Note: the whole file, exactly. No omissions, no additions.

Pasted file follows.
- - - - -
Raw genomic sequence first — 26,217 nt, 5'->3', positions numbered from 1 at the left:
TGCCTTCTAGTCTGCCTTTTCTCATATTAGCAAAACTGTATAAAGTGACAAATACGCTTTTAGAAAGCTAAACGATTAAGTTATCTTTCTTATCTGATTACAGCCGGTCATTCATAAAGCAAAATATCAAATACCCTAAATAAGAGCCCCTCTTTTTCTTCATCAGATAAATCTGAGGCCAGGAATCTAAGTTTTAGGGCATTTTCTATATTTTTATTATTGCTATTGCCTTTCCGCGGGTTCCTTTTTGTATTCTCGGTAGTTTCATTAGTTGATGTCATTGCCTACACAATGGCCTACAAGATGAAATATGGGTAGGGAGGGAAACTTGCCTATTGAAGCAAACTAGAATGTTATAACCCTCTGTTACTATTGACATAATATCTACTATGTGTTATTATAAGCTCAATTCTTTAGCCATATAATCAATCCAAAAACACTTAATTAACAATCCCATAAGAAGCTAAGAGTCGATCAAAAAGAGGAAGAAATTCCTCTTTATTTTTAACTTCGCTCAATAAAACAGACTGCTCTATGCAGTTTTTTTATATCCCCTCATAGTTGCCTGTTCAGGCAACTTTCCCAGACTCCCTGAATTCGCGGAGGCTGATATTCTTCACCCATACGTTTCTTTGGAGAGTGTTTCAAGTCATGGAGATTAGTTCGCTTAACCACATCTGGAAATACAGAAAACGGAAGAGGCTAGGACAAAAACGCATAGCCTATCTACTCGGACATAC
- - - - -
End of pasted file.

Raw genomic sequence first — 26,217 nt, 5'->3', positions numbered from 1 at the left:
TGCCTTCTAGTCTGCCTTTTCTCATATTAGCAAAACTGTATAAAGTGACAAATACGCTTTTAGAAAGCTAAACGATTAAGTTATCTTTCTTATCTGATTACAGCCGGTCATTCATAAAGCAAAATATCAAATACCCTAAATAAGAGCCCCTCTTTTTCTTCATCAGATAAATCTGAGGCCAGGAATCTAAGTTTTAGGGCATTTTCTATATTTTTATTATTGCTATTGCCTTTCCGCGGGTTCCTTTTTGTATTCTCGGTAGTTTCATTAGTTGATGTCATTGCCTACACAATGGCCTACAAGATGAAATATGGGTAGGGAGGGAAACTTGCCTATTGAAGCAAACTAGAATGTTATAACCCTCTGTTACTATTGACATAATATCTACTATGTGTTATTATAAGCTCAATTCTTTAGCCATATAATCAATCCAAAAACACTTAATTAACAATCCCATAAGAAGCTAAGAGTCGATCAAAAAGAGGAAGAAATTCCTCTTTATTTTTAACTTCGCTCAATAAAACAGACTGCTCTATGCAGTTTTTTTATATCCCCTCATAGTTGCCTGTTCAGGCAACTTTCCCAGACTCCCTGAATTCGCGGAGGCTGATATTCTTCACCCATACGTTTCTTTGGAGAGTGTTTCAAGTCATGGAGATTAGTTCGCTTAACCACATCTGGAAATACAGAAAACGGAAGAGGCTAGGACAAAAACGCATAGCCTATCTACTCGGACATAC